Maybe you can relate to this work example…
Jim is in position to take over a company, but he is getting pressure from executives he works with who think his talk about more change for the company and constant need for better customer service is not needed and a waste of time. The executives Jim works with talk about how the company has experienced success over the last ten years and look at Jim as someone who doesn’t appreciate the company’s past achievements and service to clients. Jim is looking at major changes in processes and a stronger connection with clients. Jim has a great staff that is eager to embrace new concepts and is ready to move the company forward.
The example above is sadly more common place than we like to believe.
Many executives today are afraid of change and are trying to hold onto the past. Just listen how they talk everyday. Most of these executives always want to point to past accomplishments because they have no desire to change or learn new concepts. These type of people also hold on to tasks because they feel by changing, they are giving away some of the power they currently have. This isn’t some new phenomoneon. However, this situation is coming to light because of the rapid changes in technology and our current culture where the client is in control.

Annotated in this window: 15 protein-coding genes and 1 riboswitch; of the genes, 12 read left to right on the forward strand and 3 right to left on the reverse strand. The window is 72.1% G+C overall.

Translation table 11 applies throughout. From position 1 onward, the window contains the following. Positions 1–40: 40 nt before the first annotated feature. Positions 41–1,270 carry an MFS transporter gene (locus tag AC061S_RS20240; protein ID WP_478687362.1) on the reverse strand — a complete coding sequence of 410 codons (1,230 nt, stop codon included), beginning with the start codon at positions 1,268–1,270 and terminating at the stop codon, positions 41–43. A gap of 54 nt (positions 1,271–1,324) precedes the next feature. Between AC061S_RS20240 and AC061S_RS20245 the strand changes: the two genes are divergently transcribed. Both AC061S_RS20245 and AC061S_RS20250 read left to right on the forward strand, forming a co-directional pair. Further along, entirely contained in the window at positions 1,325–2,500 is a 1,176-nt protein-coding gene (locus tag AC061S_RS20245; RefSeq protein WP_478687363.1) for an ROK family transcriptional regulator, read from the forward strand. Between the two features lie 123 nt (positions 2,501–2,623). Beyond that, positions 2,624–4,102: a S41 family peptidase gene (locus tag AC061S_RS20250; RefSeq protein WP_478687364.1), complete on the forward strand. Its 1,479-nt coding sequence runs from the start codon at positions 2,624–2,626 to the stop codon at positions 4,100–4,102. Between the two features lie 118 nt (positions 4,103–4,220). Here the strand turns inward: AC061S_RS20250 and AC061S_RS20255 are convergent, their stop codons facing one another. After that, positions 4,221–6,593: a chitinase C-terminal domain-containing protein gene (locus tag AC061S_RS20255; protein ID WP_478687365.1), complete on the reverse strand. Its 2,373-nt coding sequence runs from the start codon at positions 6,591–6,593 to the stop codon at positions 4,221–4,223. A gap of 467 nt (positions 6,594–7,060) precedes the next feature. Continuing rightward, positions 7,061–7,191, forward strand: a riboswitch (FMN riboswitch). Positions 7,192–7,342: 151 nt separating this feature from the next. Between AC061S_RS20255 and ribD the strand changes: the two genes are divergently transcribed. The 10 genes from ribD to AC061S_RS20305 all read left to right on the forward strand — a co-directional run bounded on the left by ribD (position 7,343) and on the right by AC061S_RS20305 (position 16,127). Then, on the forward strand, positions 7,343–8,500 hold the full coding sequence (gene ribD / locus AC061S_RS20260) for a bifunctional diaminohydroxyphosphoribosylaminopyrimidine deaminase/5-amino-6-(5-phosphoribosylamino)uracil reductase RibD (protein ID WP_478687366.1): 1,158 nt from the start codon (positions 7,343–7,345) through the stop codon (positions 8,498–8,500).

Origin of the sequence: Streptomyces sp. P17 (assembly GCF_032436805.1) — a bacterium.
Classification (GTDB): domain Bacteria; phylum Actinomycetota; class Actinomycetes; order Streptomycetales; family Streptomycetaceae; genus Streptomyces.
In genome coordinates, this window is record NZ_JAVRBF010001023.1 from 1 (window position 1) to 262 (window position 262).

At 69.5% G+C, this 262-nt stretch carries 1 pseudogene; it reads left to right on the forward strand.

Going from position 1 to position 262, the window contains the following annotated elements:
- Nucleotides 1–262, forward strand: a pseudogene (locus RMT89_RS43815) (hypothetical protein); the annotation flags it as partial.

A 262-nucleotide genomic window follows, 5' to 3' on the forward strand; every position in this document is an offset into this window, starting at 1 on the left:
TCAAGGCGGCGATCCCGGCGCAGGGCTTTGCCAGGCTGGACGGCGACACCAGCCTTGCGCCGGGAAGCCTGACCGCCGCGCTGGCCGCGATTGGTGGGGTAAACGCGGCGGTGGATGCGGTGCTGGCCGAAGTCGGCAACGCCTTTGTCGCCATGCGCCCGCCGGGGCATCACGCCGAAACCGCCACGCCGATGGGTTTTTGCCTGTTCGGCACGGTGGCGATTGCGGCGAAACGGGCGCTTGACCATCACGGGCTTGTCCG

If you want to be a great leader, you need to approach each day with a vision for the future. Past accomplishments are nice, but it is important to always work at looking ahead and identifying potential opportunities and resolving current needs. Don’t fall into the trap of not learning new concepts on a daily basis. One of the best ways I have found to work with executives who are stuck in the past, is to monitor their productivity. Hopefully, you have a project management system in place and you have assigned tasks to the people you work with. By documenting their progress or lack of progress allows you to manage the process much better. Your role as a leader is to make sure people are engaged in some way.
Next, make sure you really work at building your relationships inside the company. Earning co-workers trust is a huge driver for me. As a leader, you set the tone for the company and remember people are always watching you. Sadly, top executives who are stuck in the past usually have a warped sense of current relationships at your company or have completely disconnected themselves from others.
Finally, don’t waste your time trying to figure out how to change these type of people or confront these people. I know from experience, this type of action can consume your time and produce little if any results. Focus on the people in your company who are the difference-makers. Create a culture where people want to come to work each day and contribute. Work on developing your own strengths and keep looking ahead.
Picture Source: Pixabay
This article was syndicated from Business 2 Community: How to Be an Executive who Leads
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